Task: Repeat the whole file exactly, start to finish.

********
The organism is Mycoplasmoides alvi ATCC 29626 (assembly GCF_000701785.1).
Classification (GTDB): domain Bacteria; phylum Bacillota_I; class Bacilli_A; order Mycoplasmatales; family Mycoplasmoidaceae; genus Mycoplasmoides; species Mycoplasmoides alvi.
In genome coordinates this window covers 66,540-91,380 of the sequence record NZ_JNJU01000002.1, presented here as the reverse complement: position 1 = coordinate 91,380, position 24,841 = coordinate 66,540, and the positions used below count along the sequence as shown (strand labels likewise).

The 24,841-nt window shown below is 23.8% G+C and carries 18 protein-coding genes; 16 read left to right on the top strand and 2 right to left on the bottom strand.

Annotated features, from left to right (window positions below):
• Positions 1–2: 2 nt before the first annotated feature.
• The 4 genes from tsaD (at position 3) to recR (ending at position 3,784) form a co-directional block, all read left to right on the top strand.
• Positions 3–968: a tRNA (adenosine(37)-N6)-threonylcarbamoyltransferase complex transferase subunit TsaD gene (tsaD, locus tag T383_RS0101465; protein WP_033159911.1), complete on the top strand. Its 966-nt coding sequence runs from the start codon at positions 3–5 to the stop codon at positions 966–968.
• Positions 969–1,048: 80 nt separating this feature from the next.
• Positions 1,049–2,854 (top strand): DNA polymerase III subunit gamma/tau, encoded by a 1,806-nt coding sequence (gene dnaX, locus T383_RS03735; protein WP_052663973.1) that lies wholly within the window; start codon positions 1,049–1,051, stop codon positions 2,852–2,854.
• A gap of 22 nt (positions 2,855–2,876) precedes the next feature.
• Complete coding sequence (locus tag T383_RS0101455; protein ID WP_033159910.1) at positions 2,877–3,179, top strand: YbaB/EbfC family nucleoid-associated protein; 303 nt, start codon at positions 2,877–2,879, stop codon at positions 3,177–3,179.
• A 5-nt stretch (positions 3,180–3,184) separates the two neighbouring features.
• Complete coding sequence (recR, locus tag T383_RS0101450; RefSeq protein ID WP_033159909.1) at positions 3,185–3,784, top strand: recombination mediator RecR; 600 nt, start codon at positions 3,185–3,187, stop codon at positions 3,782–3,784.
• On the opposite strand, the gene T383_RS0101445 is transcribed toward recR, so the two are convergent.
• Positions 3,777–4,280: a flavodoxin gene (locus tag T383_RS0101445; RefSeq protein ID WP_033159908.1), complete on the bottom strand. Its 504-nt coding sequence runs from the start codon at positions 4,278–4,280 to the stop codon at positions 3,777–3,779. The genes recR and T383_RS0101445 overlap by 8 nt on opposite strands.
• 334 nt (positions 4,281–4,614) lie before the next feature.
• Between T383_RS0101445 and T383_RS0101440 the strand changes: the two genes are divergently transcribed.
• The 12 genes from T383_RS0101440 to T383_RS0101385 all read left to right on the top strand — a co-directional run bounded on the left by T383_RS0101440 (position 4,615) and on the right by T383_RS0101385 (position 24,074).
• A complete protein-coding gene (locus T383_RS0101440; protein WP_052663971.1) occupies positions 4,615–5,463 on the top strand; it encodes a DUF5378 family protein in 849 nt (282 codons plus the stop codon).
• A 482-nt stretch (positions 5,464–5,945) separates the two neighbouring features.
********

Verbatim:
The organism is Mycoplasmoides alvi ATCC 29626 (assembly GCF_000701785.1).
Classification (GTDB): domain Bacteria; phylum Bacillota_I; class Bacilli_A; order Mycoplasmatales; family Mycoplasmoidaceae; genus Mycoplasmoides; species Mycoplasmoides alvi.
In genome coordinates this window covers 66,540-91,380 of the sequence record NZ_JNJU01000002.1, presented here as the reverse complement: position 1 = coordinate 91,380, position 24,841 = coordinate 66,540, and the positions used below count along the sequence as shown (strand labels likewise).

The 24,841-nt window shown below is 23.8% G+C and carries 18 protein-coding genes; 16 read left to right on the top strand and 2 right to left on the bottom strand.

Annotated features, from left to right (window positions below):
• Positions 1–2: 2 nt before the first annotated feature.
• The 4 genes from tsaD (at position 3) to recR (ending at position 3,784) form a co-directional block, all read left to right on the top strand.
• Positions 3–968: a tRNA (adenosine(37)-N6)-threonylcarbamoyltransferase complex transferase subunit TsaD gene (tsaD, locus tag T383_RS0101465; protein WP_033159911.1), complete on the top strand. Its 966-nt coding sequence runs from the start codon at positions 3–5 to the stop codon at positions 966–968.
• Positions 969–1,048: 80 nt separating this feature from the next.
• Positions 1,049–2,854 (top strand): DNA polymerase III subunit gamma/tau, encoded by a 1,806-nt coding sequence (gene dnaX, locus T383_RS03735; protein WP_052663973.1) that lies wholly within the window; start codon positions 1,049–1,051, stop codon positions 2,852–2,854.
• A gap of 22 nt (positions 2,855–2,876) precedes the next feature.
• Complete coding sequence (locus tag T383_RS0101455; protein ID WP_033159910.1) at positions 2,877–3,179, top strand: YbaB/EbfC family nucleoid-associated protein; 303 nt, start codon at positions 2,877–2,879, stop codon at positions 3,177–3,179.
• A 5-nt stretch (positions 3,180–3,184) separates the two neighbouring features.
• Complete coding sequence (recR, locus tag T383_RS0101450; RefSeq protein ID WP_033159909.1) at positions 3,185–3,784, top strand: recombination mediator RecR; 600 nt, start codon at positions 3,185–3,187, stop codon at positions 3,782–3,784.
• On the opposite strand, the gene T383_RS0101445 is transcribed toward recR, so the two are convergent.
• Positions 3,777–4,280: a flavodoxin gene (locus tag T383_RS0101445; RefSeq protein ID WP_033159908.1), complete on the bottom strand. Its 504-nt coding sequence runs from the start codon at positions 4,278–4,280 to the stop codon at positions 3,777–3,779. The genes recR and T383_RS0101445 overlap by 8 nt on opposite strands.
• 334 nt (positions 4,281–4,614) lie before the next feature.
• Between T383_RS0101445 and T383_RS0101440 the strand changes: the two genes are divergently transcribed.
• The 12 genes from T383_RS0101440 to T383_RS0101385 all read left to right on the top strand — a co-directional run bounded on the left by T383_RS0101440 (position 4,615) and on the right by T383_RS0101385 (position 24,074).
• A complete protein-coding gene (locus T383_RS0101440; protein WP_052663971.1) occupies positions 4,615–5,463 on the top strand; it encodes a DUF5378 family protein in 849 nt (282 codons plus the stop codon).
• A 482-nt stretch (positions 5,464–5,945) separates the two neighbouring features.